Of course, he chose to only do this for 24 hours… and then took away the free option. We’ve seen some others do this as well, to mixed results. More than a few musicians I’ve talked to who have run similar experiments later switch to leaving the free option up permanently, but it’s not uncommon for people to try it as a limited-time experiment at first. There may be some value in the “it’s only free today!” aspect to get people to act, but I do wonder if it limits long term potential. For example, with this post, some people here might want to check out his music — but I’d bet a lot more people would be interested if the music were still free.

It’s also important to note that while people often get blinded by “free” and forget about everything else, Andy didn’t just do “free” and leave it at that. He (1) strategically promoted that it was free and urged others to pass that info around and (2) provided a clear way for people to support him monetarily as well, if they so chose. Free is a piece of the puzzle, but it’s not everything.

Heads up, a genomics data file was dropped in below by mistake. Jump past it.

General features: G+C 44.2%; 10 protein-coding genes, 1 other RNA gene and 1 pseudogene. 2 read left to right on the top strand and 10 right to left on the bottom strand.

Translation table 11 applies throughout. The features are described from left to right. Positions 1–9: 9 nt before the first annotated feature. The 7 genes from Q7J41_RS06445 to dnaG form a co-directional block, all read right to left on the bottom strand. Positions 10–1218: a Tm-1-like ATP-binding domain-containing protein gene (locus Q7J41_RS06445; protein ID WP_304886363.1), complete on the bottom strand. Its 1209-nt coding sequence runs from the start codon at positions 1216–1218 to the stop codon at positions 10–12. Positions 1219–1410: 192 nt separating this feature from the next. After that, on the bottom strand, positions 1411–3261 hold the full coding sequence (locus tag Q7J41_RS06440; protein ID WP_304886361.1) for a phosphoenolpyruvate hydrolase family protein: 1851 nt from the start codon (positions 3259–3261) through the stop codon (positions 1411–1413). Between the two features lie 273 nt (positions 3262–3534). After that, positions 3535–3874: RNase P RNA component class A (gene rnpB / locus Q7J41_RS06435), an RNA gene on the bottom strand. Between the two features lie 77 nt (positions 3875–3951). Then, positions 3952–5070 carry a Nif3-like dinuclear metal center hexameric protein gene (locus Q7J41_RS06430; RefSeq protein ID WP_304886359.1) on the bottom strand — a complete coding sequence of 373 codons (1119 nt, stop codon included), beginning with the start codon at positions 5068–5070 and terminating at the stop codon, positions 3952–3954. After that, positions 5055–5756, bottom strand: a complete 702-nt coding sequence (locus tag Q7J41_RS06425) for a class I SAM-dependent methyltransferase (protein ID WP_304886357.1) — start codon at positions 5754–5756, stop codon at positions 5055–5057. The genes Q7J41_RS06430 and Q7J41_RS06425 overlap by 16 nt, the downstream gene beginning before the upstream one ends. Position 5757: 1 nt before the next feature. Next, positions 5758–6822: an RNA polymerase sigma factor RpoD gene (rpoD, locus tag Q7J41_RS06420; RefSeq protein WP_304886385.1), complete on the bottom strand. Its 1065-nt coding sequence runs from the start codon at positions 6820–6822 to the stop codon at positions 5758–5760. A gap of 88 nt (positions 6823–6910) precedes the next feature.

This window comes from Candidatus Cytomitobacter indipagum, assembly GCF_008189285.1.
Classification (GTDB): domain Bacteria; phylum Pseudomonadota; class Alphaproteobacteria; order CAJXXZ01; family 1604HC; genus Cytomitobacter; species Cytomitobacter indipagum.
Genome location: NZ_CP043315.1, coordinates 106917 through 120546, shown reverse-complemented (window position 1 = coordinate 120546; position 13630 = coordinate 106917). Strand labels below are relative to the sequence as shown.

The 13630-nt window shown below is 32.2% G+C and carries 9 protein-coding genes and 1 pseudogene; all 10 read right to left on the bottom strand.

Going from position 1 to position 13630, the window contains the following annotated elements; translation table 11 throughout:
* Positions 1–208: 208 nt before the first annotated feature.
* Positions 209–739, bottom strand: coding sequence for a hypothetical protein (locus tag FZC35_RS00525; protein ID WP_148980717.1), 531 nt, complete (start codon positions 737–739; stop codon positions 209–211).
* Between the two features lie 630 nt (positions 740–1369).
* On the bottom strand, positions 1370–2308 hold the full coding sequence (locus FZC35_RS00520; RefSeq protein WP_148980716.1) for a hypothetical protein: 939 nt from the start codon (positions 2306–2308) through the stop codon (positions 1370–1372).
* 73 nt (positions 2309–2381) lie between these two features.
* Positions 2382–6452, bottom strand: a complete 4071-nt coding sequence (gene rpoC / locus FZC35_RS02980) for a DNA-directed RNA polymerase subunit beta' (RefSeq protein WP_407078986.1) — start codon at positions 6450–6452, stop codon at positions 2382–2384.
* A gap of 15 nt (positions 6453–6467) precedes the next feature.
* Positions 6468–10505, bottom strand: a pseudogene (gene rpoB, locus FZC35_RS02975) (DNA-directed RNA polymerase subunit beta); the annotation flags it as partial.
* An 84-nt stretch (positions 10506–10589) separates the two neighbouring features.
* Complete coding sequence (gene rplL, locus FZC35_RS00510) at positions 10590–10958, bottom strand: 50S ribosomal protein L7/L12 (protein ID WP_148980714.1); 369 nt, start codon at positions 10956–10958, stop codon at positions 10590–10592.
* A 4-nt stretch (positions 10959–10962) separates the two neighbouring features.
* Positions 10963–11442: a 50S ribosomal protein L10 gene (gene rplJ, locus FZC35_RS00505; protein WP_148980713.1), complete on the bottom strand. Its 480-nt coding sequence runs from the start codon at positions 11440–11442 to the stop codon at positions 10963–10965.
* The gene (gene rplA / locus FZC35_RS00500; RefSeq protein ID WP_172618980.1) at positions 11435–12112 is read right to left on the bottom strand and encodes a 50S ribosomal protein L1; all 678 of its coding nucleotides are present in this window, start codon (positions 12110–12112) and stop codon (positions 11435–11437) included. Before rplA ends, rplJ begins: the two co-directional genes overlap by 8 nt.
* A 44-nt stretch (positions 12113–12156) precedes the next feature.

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Comments on “Yet Another Musician Discovers That Free, Implemented Well, Can Increase Fans & Make You More Money”

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13 Comments
out_of_the_blue says:

"added almost 450 email addresses to my mailing list."

Oh. Not quite free, or just a day. In future, he’ll spam you to beg for money.

So it’s another “free but not exactly” day. — That one should probably be an hourly, quite frequent.

But now, Mike, according to your “can’t compete” piece, and your $100M movie example, Andy’s only cost at this point is for bandwidth, so he should be charging about a nickel a tune (assuming he’s paying for “premium” bits), right? But a quick sample (of someone) found $3.99 for 9 tracks…